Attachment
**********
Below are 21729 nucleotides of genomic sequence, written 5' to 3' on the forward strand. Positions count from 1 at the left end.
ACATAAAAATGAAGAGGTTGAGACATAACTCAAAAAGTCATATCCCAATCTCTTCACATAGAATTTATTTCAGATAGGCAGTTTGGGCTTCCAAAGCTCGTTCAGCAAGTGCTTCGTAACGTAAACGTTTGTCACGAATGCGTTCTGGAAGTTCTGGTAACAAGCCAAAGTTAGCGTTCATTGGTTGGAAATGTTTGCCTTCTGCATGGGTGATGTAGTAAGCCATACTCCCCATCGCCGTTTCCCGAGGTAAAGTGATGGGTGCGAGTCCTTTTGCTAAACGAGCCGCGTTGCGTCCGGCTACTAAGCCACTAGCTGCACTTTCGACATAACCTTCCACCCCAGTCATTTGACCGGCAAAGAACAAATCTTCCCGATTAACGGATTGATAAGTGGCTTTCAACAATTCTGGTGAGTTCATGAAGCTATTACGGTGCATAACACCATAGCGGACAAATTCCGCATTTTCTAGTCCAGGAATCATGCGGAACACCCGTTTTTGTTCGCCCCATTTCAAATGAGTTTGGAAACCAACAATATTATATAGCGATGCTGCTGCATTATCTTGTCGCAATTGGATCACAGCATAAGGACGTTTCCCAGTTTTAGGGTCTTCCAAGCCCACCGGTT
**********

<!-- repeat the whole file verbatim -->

Below are 21729 nucleotides of genomic sequence, written 5' to 3' on the forward strand. Positions count from 1 at the left end.
ACATAAAAATGAAGAGGTTGAGACATAACTCAAAAAGTCATATCCCAATCTCTTCACATAGAATTTATTTCAGATAGGCAGTTTGGGCTTCCAAAGCTCGTTCAGCAAGTGCTTCGTAACGTAAACGTTTGTCACGAATGCGTTCTGGAAGTTCTGGTAACAAGCCAAAGTTAGCGTTCATTGGTTGGAAATGTTTGCCTTCTGCATGGGTGATGTAGTAAGCCATACTCCCCATCGCCGTTTCCCGAGGTAAAGTGATGGGTGCGAGTCCTTTTGCTAAACGAGCCGCGTTGCGTCCGGCTACTAAGCCACTAGCTGCACTTTCGACATAACCTTCCACCCCAGTCATTTGACCGGCAAAGAACAAATCTTCCCGATTAACGGATTGATAAGTGGCTTTCAACAATTCTGGTGAGTTCATGAAGCTATTACGGTGCATAACACCATAGCGGACAAATTCCGCATTTTCTAGTCCAGGAATCATGCGGAACACCCGTTTTTGTTCGCCCCATTTCAAATGAGTTTGGAAACCAACAATATTATATAGCGATGCTGCTGCATTATCTTGTCGCAATTGGATCACAGCATAAGGACGTTTCCCAGTTTTAGGGTCTTCCAAGCCCACCGGTT